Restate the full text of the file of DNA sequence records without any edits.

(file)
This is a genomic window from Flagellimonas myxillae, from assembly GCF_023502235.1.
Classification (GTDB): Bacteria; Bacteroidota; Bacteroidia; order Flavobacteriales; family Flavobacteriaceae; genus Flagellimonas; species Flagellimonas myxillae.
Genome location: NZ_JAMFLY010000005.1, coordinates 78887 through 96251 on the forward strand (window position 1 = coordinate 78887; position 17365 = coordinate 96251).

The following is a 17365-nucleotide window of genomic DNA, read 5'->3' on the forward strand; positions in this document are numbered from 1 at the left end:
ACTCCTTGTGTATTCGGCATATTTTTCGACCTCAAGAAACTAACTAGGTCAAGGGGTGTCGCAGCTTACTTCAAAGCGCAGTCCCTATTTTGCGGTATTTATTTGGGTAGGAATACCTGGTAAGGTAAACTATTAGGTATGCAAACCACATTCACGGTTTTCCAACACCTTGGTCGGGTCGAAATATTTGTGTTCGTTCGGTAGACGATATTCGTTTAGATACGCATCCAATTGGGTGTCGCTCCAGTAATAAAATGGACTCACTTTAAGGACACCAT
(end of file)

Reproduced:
This is a genomic window from Flagellimonas myxillae, from assembly GCF_023502235.1.
Classification (GTDB): Bacteria; Bacteroidota; Bacteroidia; order Flavobacteriales; family Flavobacteriaceae; genus Flagellimonas; species Flagellimonas myxillae.
Genome location: NZ_JAMFLY010000005.1, coordinates 78887 through 96251 on the forward strand (window position 1 = coordinate 78887; position 17365 = coordinate 96251).

The following is a 17365-nucleotide window of genomic DNA, read 5'->3' on the forward strand; positions in this document are numbered from 1 at the left end:
ACTCCTTGTGTATTCGGCATATTTTTCGACCTCAAGAAACTAACTAGGTCAAGGGGTGTCGCAGCTTACTTCAAAGCGCAGTCCCTATTTTGCGGTATTTATTTGGGTAGGAATACCTGGTAAGGTAAACTATTAGGTATGCAAACCACATTCACGGTTTTCCAACACCTTGGTCGGGTCGAAATATTTGTGTTCGTTCGGTAGACGATATTCGTTTAGATACGCATCCAATTGGGTGTCGCTCCAGTAATAAAATGGACTCACTTTAAGGACACCAT